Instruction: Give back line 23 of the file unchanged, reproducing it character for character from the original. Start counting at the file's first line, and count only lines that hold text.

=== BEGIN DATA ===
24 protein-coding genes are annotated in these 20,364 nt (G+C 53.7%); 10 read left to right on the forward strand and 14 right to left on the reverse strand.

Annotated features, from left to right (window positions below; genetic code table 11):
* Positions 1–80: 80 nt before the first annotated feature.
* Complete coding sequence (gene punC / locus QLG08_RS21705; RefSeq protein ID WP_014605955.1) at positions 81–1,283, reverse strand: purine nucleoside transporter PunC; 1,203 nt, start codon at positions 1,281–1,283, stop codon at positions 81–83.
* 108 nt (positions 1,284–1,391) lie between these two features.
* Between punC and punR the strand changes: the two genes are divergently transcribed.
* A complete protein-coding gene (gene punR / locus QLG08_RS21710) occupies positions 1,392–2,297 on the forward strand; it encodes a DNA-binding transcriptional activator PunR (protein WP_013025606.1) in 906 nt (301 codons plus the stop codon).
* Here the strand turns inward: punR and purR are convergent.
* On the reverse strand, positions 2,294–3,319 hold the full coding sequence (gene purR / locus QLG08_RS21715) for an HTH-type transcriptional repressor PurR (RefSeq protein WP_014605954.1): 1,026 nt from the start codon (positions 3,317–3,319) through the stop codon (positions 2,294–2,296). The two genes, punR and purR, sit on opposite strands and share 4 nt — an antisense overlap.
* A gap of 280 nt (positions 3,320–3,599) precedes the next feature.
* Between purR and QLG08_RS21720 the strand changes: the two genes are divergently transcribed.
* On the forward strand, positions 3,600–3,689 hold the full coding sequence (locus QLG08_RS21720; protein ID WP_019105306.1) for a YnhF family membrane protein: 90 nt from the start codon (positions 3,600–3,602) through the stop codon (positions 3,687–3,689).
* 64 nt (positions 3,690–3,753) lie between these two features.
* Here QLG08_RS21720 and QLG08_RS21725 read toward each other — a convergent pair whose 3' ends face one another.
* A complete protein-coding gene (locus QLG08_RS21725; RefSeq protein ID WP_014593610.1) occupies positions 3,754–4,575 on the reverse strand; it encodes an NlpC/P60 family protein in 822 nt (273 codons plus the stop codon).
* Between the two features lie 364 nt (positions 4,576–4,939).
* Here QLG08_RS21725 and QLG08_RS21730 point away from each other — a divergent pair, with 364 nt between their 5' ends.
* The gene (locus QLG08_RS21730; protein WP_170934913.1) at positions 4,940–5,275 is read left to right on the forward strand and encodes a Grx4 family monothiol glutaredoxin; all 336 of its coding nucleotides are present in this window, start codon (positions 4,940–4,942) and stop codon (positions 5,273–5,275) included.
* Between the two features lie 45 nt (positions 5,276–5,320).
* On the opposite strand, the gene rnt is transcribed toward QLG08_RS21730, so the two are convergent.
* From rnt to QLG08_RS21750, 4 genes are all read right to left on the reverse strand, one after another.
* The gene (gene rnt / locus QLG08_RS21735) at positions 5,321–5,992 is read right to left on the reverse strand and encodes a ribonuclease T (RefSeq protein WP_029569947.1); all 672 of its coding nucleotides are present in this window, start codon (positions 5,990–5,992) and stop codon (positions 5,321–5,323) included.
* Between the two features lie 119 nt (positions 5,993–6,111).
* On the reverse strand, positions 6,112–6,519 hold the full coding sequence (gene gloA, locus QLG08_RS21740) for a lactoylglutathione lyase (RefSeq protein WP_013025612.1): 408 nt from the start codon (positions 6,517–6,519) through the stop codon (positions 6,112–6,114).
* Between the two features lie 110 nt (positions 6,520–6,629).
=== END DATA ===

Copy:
* Between the two features lie 119 nt (positions 5,993–6,111).